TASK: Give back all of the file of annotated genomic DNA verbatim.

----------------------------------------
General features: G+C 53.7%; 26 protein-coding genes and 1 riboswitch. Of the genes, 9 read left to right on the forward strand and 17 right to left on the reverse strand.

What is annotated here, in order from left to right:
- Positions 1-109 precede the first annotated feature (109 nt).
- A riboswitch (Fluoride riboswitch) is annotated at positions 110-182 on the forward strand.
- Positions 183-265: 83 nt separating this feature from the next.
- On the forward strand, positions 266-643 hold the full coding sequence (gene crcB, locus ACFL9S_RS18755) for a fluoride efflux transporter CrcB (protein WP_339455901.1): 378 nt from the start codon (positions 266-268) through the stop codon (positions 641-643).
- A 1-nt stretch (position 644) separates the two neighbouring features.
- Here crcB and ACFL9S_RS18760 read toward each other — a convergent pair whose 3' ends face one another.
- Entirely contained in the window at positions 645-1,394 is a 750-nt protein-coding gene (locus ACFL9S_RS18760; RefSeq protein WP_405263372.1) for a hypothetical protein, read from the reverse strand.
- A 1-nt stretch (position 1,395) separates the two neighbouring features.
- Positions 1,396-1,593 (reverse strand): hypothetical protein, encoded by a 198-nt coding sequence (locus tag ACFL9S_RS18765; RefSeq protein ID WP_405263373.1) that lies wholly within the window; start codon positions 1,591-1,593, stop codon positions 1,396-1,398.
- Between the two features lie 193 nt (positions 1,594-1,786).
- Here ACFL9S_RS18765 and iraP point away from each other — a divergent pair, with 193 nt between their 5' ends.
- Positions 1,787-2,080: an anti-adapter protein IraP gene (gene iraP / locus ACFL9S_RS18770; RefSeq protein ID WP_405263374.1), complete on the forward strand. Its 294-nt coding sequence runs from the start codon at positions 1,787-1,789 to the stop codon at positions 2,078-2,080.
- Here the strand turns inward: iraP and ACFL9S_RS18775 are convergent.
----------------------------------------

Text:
General features: G+C 53.7%; 26 protein-coding genes and 1 riboswitch. Of the genes, 9 read left to right on the forward strand and 17 right to left on the reverse strand.

What is annotated here, in order from left to right:
- Positions 1-109 precede the first annotated feature (109 nt).
- A riboswitch (Fluoride riboswitch) is annotated at positions 110-182 on the forward strand.
- Positions 183-265: 83 nt separating this feature from the next.
- On the forward strand, positions 266-643 hold the full coding sequence (gene crcB, locus ACFL9S_RS18755) for a fluoride efflux transporter CrcB (protein WP_339455901.1): 378 nt from the start codon (positions 266-268) through the stop codon (positions 641-643).
- A 1-nt stretch (position 644) separates the two neighbouring features.
- Here crcB and ACFL9S_RS18760 read toward each other — a convergent pair whose 3' ends face one another.
- Entirely contained in the window at positions 645-1,394 is a 750-nt protein-coding gene (locus ACFL9S_RS18760; RefSeq protein WP_405263372.1) for a hypothetical protein, read from the reverse strand.
- A 1-nt stretch (position 1,395) separates the two neighbouring features.
- Positions 1,396-1,593 (reverse strand): hypothetical protein, encoded by a 198-nt coding sequence (locus tag ACFL9S_RS18765; RefSeq protein ID WP_405263373.1) that lies wholly within the window; start codon positions 1,591-1,593, stop codon positions 1,396-1,398.
- Between the two features lie 193 nt (positions 1,594-1,786).
- Here ACFL9S_RS18765 and iraP point away from each other — a divergent pair, with 193 nt between their 5' ends.
- Positions 1,787-2,080: an anti-adapter protein IraP gene (gene iraP / locus ACFL9S_RS18770; RefSeq protein ID WP_405263374.1), complete on the forward strand. Its 294-nt coding sequence runs from the start codon at positions 1,787-1,789 to the stop codon at positions 2,078-2,080.
- Here the strand turns inward: iraP and ACFL9S_RS18775 are convergent.